Areport from the Institute of Medicine (IOM) of the National
Academies offers a first-time comprehensive strategy to improve health care
for people with mental illness and alcohol or drug problems by linking them
with high-quality care in the overall U.S. health system.
The report, called "Improving the Quality of Health Care for Mental
and Substance-Use Conditions," was released last month and outlined key
roles for government officials, clinicians, health care organizations, health
plans, and insurance purchasers.
The authors found that, as with general health care, the delivery of
high-quality interventions is inconsistent, and poor care has serious
consequences that range from lost productivity to suicide. The private and
publicly funded report found that more than 33 million Americans use health
care services for mental health and substance abuse treatment annually, and
that successful, cost-effective treatments exist.
"To the extent that we fragment care between general health care and
mental health services we reduce the overall effectiveness of health
care," said Paul Appelbaum, M.D., chair of the Department of Psychiatry
at the University of Massachusetts and a member of the committee that prepared
the study, in an interview with Psychiatric News.
Health services for mental health and substance abuse conditions have been
isolated not only from other components of the health system but also from
each other, Appelbaum said, despite the fact that many people have psychiatric
conditions, including problems with alcohol or drugs.
The report's recommendation for a "multidimensional approach"
goes beyond previous research findings that have focused on service
improvements that could be made to various components of mental health,
substance abuse, and general health care, Appelbaum said.
To make collaboration and coordination of care the norm, service providers
should link relevant areas of their own organizations and form ties with other
providers, said the report.
The report encourages government agencies, purchasers, health plans, and
accrediting groups to create incentives and policies to increase collaboration
among all health care providers. The Department of Health and Human Services
(HHS) should lead these efforts by establishing a permanent, highlevel
mechanism to foster greater coordination across the department's mental,
substance use, and general health care agencies.
A broad range of providers licensed to diagnose and treat mental illnesses
and substance abuse has spawned varied training levels and therapeutic
approaches. The result is that the overall workforce has an uneven
distribution of the knowledge and skills necessary to provide consistent,
high-quality services, according to the report.
While the report specifically avoided identifying models of better
integration, Appelbaum said, it requested that Congress authorize and fund a
component called the Council on the Mental and Substance-Use Health Care Work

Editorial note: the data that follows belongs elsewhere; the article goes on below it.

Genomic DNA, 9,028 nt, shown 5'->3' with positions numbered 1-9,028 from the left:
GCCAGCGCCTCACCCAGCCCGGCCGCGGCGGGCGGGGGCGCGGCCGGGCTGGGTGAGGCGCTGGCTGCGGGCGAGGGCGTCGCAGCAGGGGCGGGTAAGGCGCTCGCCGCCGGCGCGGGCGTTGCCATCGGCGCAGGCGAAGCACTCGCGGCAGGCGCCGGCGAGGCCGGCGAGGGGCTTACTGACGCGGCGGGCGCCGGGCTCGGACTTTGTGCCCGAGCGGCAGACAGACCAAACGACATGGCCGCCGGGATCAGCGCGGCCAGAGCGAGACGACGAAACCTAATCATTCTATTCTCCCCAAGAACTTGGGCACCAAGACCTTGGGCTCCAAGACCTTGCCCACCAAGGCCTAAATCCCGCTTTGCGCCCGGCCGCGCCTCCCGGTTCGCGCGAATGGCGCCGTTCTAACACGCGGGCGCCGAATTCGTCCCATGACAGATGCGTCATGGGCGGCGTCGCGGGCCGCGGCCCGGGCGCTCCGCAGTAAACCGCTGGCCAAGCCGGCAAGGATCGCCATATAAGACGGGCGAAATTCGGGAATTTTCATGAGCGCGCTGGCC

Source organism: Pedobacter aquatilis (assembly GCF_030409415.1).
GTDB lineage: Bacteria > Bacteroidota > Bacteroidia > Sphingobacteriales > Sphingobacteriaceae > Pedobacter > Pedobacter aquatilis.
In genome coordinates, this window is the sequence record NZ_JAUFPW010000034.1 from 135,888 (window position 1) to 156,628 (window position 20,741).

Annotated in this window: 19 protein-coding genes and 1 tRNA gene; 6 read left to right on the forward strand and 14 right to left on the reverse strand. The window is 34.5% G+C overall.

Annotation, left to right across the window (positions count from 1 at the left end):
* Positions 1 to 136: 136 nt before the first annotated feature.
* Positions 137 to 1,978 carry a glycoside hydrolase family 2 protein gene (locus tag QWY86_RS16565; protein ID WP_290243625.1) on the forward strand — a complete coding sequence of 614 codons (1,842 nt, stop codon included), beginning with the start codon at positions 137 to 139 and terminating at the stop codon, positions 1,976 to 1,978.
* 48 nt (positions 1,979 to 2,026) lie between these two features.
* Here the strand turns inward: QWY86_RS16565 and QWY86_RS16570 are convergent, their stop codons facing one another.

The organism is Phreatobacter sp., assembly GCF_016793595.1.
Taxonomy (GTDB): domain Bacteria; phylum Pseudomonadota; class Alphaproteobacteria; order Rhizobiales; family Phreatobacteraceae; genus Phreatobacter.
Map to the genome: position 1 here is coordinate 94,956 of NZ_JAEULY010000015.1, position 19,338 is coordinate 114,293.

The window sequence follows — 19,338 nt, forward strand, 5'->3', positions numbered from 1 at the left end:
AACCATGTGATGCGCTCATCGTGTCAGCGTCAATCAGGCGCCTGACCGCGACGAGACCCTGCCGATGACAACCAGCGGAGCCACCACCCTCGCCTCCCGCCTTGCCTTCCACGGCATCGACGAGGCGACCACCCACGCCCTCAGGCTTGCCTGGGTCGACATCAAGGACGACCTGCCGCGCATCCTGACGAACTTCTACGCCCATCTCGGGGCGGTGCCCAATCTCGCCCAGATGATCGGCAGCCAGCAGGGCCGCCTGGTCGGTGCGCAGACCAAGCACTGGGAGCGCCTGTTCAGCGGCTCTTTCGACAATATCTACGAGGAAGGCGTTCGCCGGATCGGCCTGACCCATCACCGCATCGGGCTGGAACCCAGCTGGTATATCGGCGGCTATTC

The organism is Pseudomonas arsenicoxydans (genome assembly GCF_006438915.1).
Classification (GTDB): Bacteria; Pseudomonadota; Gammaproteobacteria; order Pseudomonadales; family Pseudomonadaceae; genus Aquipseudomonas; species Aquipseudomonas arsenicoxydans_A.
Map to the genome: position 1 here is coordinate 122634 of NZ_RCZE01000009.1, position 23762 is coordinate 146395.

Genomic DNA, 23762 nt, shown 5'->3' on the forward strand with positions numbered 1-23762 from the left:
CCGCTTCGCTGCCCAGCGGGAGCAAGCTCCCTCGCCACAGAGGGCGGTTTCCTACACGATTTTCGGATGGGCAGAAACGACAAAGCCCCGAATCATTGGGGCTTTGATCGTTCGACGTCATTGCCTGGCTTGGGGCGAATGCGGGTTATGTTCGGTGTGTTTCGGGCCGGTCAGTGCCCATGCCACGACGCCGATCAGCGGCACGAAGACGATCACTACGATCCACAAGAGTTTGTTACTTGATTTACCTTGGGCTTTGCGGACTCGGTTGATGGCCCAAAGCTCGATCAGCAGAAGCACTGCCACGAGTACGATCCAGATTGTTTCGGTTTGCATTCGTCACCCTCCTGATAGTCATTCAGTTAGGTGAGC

Force to create plans that help professionals improve the quality of the care
"The quality-of-care movement in health care has been late in coming
to mental health, but it is revolutionizing how people think about delivering
those services," Appelbaum said.
Effective care also hinges on the ability of health professionals to obtain
and share information quickly on a patient's health and potential treatments,
the report said. It urged federal and state governments to revise laws,
regulations, and administrative practices that hinder such information
Among the few potential drawbacks to the systemic changes advocated in the
report, Appelbaum said, are possible abuses that come with increased access to
patient information. But the technological safeguards exist to control this
risk, he said.
An information technology system under development, called the National
Health Information Infrastructure (NHII), will make the exchange of health
information easier. But such efforts have dealt inadequately with health care
for psychiatric problems, including substance use, said the report. It urged
HHS and the Department of Veterans Affairs to take steps to ensure that NHII
will comprehensively address such conditions. Additionally, federal and state
governments, purchasers, and foundations should offer incentives to clinicians
and groups who treat these problems to invest in the information technology
needed to fully participate in NHII.
The report called for HHS to gather and disseminate scientific evidence on
effective services for mental and substance-use conditions. The department
should lead efforts to develop an infrastructure to measure and improve the
quality of mental health care, including treatment for substance use. It
encouraged HHS to work with the private sector to create a private, nonprofit
organization able to identify and put into practice quality measures in these
Charles Curie, M.A., administrator of the Substance Abuse and Mental Health
Services Administration, said in a statement on the IOM report that his agency
intends to work within HHS and other agencies and organizations to"
expand capacity for treatment that is science based, responsive to the
individual needs of consumers, and culturally relevant."
"Improving the Quality of Health Care for Mental and
Substance-Use Conditions" is posted at<www.nap.edu/catalog/11470.html?onpinewsdoc110120005>.▪